In February, at the height of the rainy season in the Olympic National Forest, the Other Half had a work function in Seattle. Since it fell right around President’s Day, we decided to meet up and visit another national park over the weekend.
On Saturday morning, we drove to the Kalaloch Lodge, a rustic lodge which sits on the Olympic Peninsula within easy driving distance of several beaches, the national park, and the national forest. The views from the lodge are beautiful, and the front desk has an entire closet full of board and card games to play while you listen to the sound of the ocean after dark.
Our first goal was to visit the Hoh Rainforest, a lush temperate rainforest which contains a 17-mile trail to the base of Mount Olympus, the aptly-named and well-known Hoh River Trail. While we didn’t complete the trail due to the limited time we had in the area, we had a great time looking into the clear waters of the river while we hiked. There were several places the trail was difficult to find due to washouts or fallen trees, but it made the adventure that more interesting and fun.
We were also able to visit Ruby Beach, windswept and gravelled, which serves as a dramatic foreground for the many storms that break over Olympic Peninsula.
But the highlight of our trip was clambering over a mountain hilariously titled Colonel Bob. No one else was hiking in the misty morning fog, and even the birds were quiet when we started. As we hiked upward and clambered, the views fell away around us and reminded us why we love visiting the outdoors- that inner peace you can only feel when you’re surrounded by nature and those you love.
We’ve driven by Rocky Mountain National Park so many times in our lives that we really have no valid excuses as to why we haven’t visited before. On our trip home this spring, we decided to finally take the plunge and visit the park. Most of the hotels in Estes Park were either full or didn’t allow pets, so we stayed a bit further away in Loveland for the night.
Back in April, the Other Half was scheduled to take an additional licensing exam in California (which he passed!). He had his choice of several sites, but he chose to take his test in the community of Visalia, a quiet city whose morning scent of cattle reminds you of its agricultural origin.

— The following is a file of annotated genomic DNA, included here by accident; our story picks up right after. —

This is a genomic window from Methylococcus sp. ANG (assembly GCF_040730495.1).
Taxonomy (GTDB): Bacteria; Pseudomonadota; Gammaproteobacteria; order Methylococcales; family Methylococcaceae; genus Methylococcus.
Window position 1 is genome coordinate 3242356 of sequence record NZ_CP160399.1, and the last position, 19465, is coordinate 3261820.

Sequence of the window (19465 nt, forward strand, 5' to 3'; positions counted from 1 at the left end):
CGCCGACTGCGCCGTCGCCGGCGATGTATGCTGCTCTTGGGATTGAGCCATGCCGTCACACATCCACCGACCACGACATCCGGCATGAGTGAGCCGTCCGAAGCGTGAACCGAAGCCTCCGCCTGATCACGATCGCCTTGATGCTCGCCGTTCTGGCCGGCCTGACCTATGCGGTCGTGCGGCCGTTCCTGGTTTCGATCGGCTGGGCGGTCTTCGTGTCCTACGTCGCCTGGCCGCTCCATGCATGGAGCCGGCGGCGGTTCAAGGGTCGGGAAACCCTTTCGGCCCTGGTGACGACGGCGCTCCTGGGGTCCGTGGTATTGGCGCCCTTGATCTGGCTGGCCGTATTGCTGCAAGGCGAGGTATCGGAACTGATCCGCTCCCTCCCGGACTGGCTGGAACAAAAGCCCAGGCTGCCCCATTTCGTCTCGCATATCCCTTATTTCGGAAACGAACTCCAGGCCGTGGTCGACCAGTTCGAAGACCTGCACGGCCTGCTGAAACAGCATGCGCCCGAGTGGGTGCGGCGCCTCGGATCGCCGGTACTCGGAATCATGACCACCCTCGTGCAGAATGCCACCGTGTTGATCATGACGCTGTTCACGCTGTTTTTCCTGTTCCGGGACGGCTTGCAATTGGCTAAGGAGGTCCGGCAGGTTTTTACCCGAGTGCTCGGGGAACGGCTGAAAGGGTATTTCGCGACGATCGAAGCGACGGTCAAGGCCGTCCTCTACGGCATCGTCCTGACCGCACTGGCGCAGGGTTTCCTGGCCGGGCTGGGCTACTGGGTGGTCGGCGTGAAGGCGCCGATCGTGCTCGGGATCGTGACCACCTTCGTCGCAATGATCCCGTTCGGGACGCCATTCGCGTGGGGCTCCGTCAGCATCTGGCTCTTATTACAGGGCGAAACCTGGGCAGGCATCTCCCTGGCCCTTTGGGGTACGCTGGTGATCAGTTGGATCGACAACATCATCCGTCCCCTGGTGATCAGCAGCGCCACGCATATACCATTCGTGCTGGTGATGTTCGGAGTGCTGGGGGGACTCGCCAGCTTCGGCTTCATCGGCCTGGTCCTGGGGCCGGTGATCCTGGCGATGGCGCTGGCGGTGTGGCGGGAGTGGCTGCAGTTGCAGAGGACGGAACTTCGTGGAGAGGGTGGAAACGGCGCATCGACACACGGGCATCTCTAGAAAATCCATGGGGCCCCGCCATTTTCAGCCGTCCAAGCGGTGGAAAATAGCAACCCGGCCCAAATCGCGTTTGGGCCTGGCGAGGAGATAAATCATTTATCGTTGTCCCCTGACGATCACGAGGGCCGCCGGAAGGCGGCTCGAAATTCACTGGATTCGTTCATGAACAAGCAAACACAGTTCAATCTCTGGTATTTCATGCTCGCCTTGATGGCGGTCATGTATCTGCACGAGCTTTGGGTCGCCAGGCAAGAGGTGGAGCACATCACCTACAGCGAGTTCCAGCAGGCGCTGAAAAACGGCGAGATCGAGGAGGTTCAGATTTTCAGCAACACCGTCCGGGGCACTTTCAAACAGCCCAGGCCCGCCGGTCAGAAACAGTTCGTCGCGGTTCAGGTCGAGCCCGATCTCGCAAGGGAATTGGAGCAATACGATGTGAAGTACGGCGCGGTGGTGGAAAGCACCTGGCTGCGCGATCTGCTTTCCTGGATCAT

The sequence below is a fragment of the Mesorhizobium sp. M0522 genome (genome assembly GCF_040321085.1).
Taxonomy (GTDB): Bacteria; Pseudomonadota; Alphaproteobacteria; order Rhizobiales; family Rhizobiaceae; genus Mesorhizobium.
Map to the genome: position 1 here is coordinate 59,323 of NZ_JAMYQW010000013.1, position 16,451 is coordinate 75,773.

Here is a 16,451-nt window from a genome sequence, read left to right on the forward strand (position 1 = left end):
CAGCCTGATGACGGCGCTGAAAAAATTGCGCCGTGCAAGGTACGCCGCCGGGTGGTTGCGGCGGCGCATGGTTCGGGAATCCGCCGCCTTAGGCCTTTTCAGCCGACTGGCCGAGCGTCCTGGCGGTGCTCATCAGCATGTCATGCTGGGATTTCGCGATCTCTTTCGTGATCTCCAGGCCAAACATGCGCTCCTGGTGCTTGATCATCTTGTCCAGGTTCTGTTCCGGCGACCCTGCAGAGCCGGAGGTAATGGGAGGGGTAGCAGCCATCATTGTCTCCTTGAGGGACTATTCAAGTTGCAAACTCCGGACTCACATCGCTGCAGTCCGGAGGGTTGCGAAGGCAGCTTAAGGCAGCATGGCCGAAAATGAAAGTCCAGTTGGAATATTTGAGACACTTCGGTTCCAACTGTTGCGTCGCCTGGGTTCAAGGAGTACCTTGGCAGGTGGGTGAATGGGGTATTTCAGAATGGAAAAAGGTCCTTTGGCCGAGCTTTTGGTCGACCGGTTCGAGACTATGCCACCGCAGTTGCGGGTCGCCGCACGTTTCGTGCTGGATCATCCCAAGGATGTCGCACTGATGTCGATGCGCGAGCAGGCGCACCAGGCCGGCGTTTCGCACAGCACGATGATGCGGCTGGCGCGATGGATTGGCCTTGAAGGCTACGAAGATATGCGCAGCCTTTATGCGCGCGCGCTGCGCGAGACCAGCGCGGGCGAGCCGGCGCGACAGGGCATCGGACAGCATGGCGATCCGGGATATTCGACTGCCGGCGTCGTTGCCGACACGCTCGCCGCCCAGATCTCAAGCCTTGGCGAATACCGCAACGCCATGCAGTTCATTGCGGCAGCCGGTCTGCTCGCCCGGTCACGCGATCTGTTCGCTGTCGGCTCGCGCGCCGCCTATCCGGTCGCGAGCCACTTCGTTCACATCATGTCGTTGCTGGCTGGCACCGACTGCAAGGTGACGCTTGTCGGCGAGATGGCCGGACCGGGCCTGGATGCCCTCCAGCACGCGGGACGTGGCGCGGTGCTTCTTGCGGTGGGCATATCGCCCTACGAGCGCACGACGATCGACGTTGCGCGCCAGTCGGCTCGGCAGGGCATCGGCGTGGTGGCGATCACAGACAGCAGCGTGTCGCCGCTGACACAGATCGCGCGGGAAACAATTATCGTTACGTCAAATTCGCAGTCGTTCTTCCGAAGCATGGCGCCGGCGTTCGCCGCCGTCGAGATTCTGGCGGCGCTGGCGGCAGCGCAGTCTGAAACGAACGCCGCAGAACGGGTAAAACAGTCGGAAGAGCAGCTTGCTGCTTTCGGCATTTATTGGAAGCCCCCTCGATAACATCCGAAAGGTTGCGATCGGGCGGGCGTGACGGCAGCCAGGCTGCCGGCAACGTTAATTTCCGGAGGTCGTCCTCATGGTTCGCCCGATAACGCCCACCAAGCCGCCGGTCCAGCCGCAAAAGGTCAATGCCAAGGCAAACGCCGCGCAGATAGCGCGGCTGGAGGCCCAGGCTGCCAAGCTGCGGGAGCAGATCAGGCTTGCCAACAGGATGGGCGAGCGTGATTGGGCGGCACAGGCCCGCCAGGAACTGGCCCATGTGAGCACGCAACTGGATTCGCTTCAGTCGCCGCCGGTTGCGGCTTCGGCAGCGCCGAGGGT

The third day of our New Years road trip adventure, we begin in California. Humboldt bay shines on this winter morning, so white it shimmers like a mirage in the deeper areas. After breakfast, we decide to stick around the area and drive to the South Jetty, along the mudflats that comprise the driveable portions of the Humboldt Bay National Wildlife Refuge.
Picture it: you pull into a rutted pullout at 5:30 in the morning. When you open the car door, all the warm air in the car exits with you, leaving you near-freezing in a darkened field. You hear a bison snort somewhere nearby, and your breath momentarily fogs your glasses as you exhale. You fasten on your headlamp, and your feet crunch into the packed gravel as you begin the half-mile walk to your destination. The half-light of dawn begins creeping slowly around you, allowing you to pick out sagebrush from grasses. Dark buildings loom before you. Ahead, it starts to sound like someone is playing foursquare with a rubber bouncy-ball.
After our adventure at Yellowstone, we trekked down to our cabin in Jackson, Wyoming. The scenery through Idaho was beautiful, filled with farmland, and we luckily hit the Teton Pass just before sunset. Not only did we get to see the valley bathed in the golden afterglow of a spring rainstorm, but we also didn’t have to take the curvy, snow-covered road after dark.
The next morning, we were up at sunrise and ready to see what could be better than Yellowstone National Park. If it tells you anything, the Other Half and I discussed the minute differences between ‘awesome’ and ‘majestic’ in describing the two parks for at least 30 minutes. We may also have had way too much coffee that morning…
We weren’t entirely sure whether we’d like to spend one or two days at Yellowstone, but we finally decided that due to the driving distance we would have to cover from our hotel to the park, as well as the presence of the dog, we’d stick around the Jackson and Grand Tetons area for an extra day instead. Because of all the awesome things we saw in this short period, I’ll share with you a 5-step guide to seeing as much of Yellowstone as possible in a day. No, it is not possible to see the whole thing (or even 1/2 or 1/3) in one day, but you can prioritize what you want to see and plan from there.